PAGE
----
AstraZeneca and GlaxoSmithKline are key players in the COPD market.
The chronic obstructive pulmonary disease (COPD) market is expected to reach $14.1 billion by 2025, according to a recent GlobalData report.
COPD is the fourth leading cause of death in the world. It is characterized as an abnormal inflammatory response and airflow obstruction that cannot be fully reversed.
GlobalData forecasts that sales for the COPD market will increase from $9.9 billion in 2015 to approximately $14.1 billion in 2025 across the 8 major markets—–the United States, France, Germany, Italy, Spain, Australia, Japan, and the United Kingdom.
The rise represents a Compound Annual Growth Rate (CAGR) of 3.7%, and will be driven by an increase in diagnosed prevalent cases and the entry of new bronchodilator drug classes and anti-eosinophilic biologics, according to GlobalData.
Fixed-dose combinations (FDCs) of long-acting beta2-agonists/long-acting muscarinic antagonists (LABA/LAMA) and inhaled corticosteroids (ICS)/LABA/LAMA are 2 new bronchodilator drug classes, which will consist of more expensive bronchodilators and “seize share from LABA and LAMA monotherapies” altering the landscape of COPD management.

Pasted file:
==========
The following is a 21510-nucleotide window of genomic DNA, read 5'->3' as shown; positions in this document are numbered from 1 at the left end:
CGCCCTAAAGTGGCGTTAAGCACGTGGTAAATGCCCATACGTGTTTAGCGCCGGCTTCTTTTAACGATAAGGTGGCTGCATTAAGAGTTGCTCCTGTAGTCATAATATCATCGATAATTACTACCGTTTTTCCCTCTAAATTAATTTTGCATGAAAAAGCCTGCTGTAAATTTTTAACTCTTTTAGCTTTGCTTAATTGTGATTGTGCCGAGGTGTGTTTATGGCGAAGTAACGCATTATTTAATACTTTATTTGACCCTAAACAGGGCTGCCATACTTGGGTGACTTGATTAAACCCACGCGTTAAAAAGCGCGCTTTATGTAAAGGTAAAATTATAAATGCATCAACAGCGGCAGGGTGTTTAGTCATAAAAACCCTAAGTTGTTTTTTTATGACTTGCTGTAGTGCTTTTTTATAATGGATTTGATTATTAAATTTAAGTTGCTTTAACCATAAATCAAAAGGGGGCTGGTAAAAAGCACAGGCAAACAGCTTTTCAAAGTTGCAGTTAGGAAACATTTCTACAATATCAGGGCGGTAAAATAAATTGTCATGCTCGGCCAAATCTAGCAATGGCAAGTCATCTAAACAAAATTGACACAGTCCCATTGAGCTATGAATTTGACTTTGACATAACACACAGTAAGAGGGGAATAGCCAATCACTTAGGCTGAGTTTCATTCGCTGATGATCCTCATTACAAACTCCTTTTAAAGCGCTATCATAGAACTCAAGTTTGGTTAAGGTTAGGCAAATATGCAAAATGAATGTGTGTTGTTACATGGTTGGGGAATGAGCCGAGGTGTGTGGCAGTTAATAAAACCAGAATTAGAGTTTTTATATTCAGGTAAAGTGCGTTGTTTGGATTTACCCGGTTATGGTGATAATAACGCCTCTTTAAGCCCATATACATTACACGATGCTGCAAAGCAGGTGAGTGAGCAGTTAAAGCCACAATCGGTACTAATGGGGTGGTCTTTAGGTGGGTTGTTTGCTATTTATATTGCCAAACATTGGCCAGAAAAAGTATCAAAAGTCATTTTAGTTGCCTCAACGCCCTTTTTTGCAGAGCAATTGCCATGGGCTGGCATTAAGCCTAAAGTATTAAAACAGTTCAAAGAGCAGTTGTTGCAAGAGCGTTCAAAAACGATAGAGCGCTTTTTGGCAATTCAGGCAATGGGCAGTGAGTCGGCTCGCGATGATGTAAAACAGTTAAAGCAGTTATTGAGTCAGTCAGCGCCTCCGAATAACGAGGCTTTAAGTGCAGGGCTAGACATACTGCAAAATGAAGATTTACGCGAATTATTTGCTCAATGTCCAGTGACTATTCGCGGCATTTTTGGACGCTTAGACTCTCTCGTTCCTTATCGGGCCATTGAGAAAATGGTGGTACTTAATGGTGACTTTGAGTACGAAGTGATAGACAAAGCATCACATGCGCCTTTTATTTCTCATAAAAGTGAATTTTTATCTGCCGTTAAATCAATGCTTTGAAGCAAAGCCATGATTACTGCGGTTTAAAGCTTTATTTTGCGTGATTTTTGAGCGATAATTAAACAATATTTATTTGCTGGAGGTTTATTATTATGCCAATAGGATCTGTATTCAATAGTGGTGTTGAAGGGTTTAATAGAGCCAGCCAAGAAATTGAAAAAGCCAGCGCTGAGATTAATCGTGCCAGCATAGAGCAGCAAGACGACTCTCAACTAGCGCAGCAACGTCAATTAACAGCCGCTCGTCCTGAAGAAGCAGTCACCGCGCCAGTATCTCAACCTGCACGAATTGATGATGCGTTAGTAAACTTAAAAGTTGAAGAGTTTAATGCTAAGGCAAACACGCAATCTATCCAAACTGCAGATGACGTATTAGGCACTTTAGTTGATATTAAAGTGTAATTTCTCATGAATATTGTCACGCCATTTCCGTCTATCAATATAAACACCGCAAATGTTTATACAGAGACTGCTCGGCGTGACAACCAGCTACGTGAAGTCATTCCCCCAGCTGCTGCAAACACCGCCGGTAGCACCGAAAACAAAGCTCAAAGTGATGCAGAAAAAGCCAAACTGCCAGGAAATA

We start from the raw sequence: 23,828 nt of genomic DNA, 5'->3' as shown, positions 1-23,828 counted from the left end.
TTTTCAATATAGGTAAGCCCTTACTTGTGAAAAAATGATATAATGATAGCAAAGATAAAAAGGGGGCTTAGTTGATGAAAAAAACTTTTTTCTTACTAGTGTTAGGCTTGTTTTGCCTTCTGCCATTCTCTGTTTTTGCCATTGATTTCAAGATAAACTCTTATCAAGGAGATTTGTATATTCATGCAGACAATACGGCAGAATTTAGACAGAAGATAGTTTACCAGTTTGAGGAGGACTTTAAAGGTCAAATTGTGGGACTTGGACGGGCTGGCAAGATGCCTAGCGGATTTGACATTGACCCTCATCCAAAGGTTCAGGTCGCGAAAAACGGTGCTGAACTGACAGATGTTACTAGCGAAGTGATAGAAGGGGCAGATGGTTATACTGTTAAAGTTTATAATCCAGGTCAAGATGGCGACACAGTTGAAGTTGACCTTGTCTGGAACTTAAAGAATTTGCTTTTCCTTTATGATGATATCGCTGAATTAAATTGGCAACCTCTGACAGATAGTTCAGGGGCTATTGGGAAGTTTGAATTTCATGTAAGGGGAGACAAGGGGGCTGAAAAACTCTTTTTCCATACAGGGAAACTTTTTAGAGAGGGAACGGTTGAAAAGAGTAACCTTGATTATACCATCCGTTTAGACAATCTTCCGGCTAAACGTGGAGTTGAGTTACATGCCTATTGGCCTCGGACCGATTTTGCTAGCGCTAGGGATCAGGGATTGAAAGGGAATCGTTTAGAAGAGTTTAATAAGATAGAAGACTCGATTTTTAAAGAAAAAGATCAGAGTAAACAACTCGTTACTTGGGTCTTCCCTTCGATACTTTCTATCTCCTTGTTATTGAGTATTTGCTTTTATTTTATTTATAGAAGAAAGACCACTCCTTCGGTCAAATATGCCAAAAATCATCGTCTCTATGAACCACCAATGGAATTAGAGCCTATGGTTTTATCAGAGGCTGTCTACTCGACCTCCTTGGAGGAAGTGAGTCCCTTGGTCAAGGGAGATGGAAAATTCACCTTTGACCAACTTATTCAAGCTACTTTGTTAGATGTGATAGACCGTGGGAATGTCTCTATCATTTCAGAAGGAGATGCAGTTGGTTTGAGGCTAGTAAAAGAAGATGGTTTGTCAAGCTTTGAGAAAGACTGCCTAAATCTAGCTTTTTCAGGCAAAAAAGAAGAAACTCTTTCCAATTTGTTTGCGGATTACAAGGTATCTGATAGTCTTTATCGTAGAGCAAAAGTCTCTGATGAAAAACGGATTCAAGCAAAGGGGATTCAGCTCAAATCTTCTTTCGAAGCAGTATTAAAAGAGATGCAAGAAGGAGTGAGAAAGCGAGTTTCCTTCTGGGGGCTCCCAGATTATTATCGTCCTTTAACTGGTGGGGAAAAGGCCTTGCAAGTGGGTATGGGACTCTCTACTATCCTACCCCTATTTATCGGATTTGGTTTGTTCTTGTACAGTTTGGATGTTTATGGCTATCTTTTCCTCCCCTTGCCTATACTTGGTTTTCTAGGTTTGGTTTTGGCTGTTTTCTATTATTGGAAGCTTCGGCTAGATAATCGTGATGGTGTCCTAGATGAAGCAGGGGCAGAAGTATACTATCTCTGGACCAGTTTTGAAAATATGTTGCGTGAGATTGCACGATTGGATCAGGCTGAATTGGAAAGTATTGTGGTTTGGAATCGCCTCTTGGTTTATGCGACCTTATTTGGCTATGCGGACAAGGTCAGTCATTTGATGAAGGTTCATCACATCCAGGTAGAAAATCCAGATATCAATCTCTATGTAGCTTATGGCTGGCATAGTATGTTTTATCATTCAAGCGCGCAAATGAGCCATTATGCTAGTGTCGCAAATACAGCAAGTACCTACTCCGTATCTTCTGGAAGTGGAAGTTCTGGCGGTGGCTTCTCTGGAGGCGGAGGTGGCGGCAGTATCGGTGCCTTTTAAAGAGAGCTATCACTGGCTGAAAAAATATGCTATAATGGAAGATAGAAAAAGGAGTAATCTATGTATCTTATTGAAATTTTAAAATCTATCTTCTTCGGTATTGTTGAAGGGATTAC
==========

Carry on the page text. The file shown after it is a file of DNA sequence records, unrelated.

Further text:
“In terms of major players, AstraZeneca and GlaxoSmithKline (GSK) will be in the spotlight of the COPD market by 2025,” Alexandra Annis, MS, health care analyst at GlobalData said in a press release. “Although Boehringer Ingelheim was the market leader in 2015, AstraZeneca and GSK have invested heavily in new products, both with an ICS/LABA/LAMA FDC and biologic in the late-stage pipeline for COPD, generating sales of $3.1 billion and $5.1 billion in 2025, respectively.
“Without a first-in-class COPD late-stage pipeline therapy to offset the patent expiry of Spiriva HandiHaler, Boehringer Ingelheim is expected to lag behind in the COPD market by the forecast end, garnering 2025 sales of $1.6 billion.”
Although the COPD market continues to grow and FDCs flood the market to prevent exacerbations, there is no clear data indicating improvement in mortality outcomes. But the 2 new biologics currently in the pipeline, mepolizumab (Nucala) and benralizumab, are the only treatments that offer a novel mechanism of action, according to GlobalData.
“These therapies are anticipated to be revered as an add-on therapy for patients with high levels of blood eosinophilia who are poorly controlled with high-dose ICS therapy and at high risk for exacerbations,” Annis said in the release. “Anti-eosinophilic biologic therapies are estimated to occupy 19% of US COPD market sales in 2015. Thus, GlobalData expects Nucala and benralizumab will garner US sales of approximately $1.2 billion and $817.9 million, respectively, in 2025.”